History

Flickr- Ruslan

It’s been a full century since the event that triggered what the world once believed to be “the war to end all wars.” 

Hats off to Michigan-made Stormy Kromers

Jun 25, 2014
Courtesy of Stormy Kromer

While many of us are enjoying summer after this year’s long and harsh winter, others are using the season to prepare for the coming cold.

flickr - msra images

On June 24th, 1950, Northwest Airlines Flight 2501 left New York City for Seattle. The state of the art DC-4 aircraft was to stop in Minneapolis for refueling, before proceeding to the west coast. Monitoring the plane in threatening weather over Lake Michigan, air controllers lost track of the flight. The aircraft was never recovered, nor were any passengers or crew. Further wreckage discovered some days later indicated a total loss.

Voices of Experience: Pauline Adams dedicates a lifetime to education

Jun 23, 2014
WKAR/Nancy Kelly

 

 We all know Michiganians we feel are extraordinary --for their memorable life experiences or their sacrifices.  Maybe for their success or their service, and for the insights they produce. Getting acquainted with extraordinary people is the focus of Current State’s ongoing series, “Voices of Experience.”

WKAR/Nicole Strobel

The sound of trains can be commonly heard in Owosso. This weekend, steam whistles will be added to the clickety-clack of steel wheels during the Steam Railroading Institute’s Train Expo 2014.

Kevin Lavery / WKAR

On June 6, 1944, more than 160, 000 Allied forces traversed the English Channel to land on the beaches of Normandy in France.  Operation Overlord, commonly known as "D-Day," was the largest seaborne invasion in history.  The offensive marked the beginning of the end of World War II in Europe.

WKAR is proud to honor the sacrifice of all veterans, living and dead, who gave of themselves to restore freedom and hope to a war-torn world.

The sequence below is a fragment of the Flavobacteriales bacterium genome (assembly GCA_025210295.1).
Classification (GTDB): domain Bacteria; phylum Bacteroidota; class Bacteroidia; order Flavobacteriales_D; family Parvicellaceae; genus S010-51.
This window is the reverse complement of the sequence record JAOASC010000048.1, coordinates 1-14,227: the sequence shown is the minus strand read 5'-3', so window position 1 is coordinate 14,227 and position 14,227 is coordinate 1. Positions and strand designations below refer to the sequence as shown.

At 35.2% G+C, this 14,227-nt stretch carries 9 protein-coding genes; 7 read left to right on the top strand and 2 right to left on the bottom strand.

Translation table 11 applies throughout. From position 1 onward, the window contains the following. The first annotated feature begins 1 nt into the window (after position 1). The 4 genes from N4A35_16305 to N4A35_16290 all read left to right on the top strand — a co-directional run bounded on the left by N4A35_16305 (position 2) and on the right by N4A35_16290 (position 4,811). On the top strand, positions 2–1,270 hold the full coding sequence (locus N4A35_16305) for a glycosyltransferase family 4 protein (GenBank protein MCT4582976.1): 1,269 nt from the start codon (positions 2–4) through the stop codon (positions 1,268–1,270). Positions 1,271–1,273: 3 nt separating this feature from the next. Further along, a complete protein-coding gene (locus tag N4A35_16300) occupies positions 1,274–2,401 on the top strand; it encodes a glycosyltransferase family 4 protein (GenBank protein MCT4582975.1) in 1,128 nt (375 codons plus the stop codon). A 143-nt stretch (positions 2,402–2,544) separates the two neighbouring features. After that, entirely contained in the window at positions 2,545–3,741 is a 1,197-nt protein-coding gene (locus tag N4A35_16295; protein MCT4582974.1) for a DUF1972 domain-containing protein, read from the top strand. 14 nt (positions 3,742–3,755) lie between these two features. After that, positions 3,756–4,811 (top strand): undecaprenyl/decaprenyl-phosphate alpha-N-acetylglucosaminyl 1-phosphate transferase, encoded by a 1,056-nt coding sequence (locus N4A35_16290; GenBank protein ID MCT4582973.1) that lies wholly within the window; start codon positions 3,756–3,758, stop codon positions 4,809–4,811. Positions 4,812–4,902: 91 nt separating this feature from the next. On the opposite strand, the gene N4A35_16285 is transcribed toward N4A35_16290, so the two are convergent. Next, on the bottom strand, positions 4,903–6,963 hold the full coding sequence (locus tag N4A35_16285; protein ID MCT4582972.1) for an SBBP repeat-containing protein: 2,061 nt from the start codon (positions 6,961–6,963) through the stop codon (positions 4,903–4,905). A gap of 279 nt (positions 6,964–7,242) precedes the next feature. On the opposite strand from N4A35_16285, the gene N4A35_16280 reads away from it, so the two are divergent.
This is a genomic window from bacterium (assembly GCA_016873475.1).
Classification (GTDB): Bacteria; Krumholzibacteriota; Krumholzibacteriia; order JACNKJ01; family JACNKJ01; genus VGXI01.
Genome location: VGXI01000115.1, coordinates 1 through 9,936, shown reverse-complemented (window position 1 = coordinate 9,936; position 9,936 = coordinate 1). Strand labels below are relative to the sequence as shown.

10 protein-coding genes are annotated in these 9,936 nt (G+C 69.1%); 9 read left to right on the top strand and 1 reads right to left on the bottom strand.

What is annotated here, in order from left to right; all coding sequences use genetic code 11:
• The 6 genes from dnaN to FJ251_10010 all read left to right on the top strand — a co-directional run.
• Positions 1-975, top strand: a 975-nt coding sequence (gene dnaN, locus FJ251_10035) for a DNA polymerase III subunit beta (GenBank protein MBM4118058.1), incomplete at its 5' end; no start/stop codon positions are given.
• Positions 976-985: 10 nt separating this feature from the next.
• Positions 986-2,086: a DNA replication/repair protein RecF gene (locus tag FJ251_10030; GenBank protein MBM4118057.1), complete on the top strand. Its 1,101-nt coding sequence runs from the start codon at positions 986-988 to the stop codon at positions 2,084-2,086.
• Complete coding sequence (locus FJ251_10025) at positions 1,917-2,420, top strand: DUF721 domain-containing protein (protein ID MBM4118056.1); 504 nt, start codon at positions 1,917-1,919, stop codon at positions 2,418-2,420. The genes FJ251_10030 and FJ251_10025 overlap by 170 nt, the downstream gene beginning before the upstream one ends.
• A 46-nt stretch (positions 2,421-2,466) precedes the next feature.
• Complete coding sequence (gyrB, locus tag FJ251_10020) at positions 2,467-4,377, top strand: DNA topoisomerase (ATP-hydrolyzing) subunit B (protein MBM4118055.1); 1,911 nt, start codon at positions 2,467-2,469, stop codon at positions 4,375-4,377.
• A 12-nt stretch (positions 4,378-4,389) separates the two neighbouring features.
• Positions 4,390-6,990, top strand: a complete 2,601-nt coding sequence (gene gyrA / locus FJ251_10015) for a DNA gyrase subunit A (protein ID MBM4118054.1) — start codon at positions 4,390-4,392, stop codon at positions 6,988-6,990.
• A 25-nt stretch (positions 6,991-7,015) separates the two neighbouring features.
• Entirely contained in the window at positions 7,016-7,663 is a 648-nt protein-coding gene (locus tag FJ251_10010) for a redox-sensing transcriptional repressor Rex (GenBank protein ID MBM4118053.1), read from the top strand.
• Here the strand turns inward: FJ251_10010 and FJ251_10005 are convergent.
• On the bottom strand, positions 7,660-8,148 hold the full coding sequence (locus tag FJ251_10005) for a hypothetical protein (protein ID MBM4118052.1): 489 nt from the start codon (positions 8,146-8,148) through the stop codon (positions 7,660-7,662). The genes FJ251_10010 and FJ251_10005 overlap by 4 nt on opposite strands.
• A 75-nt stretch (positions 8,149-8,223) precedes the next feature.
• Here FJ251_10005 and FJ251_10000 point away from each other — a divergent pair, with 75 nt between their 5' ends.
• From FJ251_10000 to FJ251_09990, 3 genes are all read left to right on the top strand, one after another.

Fri. June 6 - 9am - 90.5 WKAR | Today's Generation Honors the Greatest Generation. Current State from WKAR presents a special 30-minute audio documentary commemorating the 70th anniversary of D-Day.

WKAR/Kevin Lavery

If you’ve found yourself passing through Lansing City Hall these past couple of days, you may have noticed a treasured piece of the city’s past. In the lobby now sits a 1901 Curved Dash Olds Runabout. It will be on display there through October as part of a new exhibit entitled “Made in Lansing.”

Lone shipwreck survivor shares his story

May 21, 2014
amazon.com

On November 29, 1966, 28 men lost their lives on Lake Huron when the freighter, the SS Daniel J. Morrell, broke apart in a storm. One man survived, and he joins us on Current State today.

Dennis Hale is in Lansing to talk about his book, “Shipwrecked: Reflections of the Sole Survivor.”

Hale says he never questioned the ship's seaworthiness before what was to be the last voyage of the season that  year. 

Place-making with historic preservation

May 16, 2014
Wikimedia Commons

Historic preservation stakeholders from across the state are convening in Jackson, Michigan this week for the annual Michigan Historic Preservation Network conference. The network works to recognize and conserve Michigan’s architectural culture.

Happy graduates in cap and gown
Michigan State University

Commencement season is upon us. MSU is sending new graduates into the world this weekend in East Lansing. The only thing more ubiquitous than caps, gowns, and cameras is a military march written by a British guy in 1901. 

Seriously, why do Americans graduate to a tune that across the Atlantic Ocean essentially has become an unofficial English National Anthem? Current State’s Melissa Benmark explores the song that’s helped “commence” graduates for over a century.  

The stories fossils can tell

May 1, 2014
Joe Linstroth/WKAR

Kids go crazy about dinosaur fossils at the museum. Most of us grow out of that dinosaur phase, and those dinosaurs become reminders that we are turning into fossils, at least to our kids. But fossils are much more than just old bones. They can tell stories about where we came from, and about our planet’s history.

courtesy of helenveit.com

A new book from the MSU Press looks at the cookbooks and foodways of Americans in the 1860s. “Food in the Civil War Era: The North” is officially out this week. It’s  part of a planned food history series from the MSU Press.

Scott Pohl/WKAR


A new book by Jack Dempsey tells the story of Detroit’s historic Capitol Park. It’s the site of Michigan’s first capitol building, and the state’s first governor is buried there.

New book chronicles Lansing's First Family

Apr 24, 2014
Flickr - Greater Lansing Convention & Visitor's Bureau

Take a drive through Lansing Township north of the Capitol, and you’re likely to pass by a stately Classical Revival-style mansion.  Beginning in 1855, the  Turner-Dodge House on North Street was home to several generations of one of  Lansing’s most prominent families.  Today, it’s an interpretive center with its own spot on the National Register of Historic Places.

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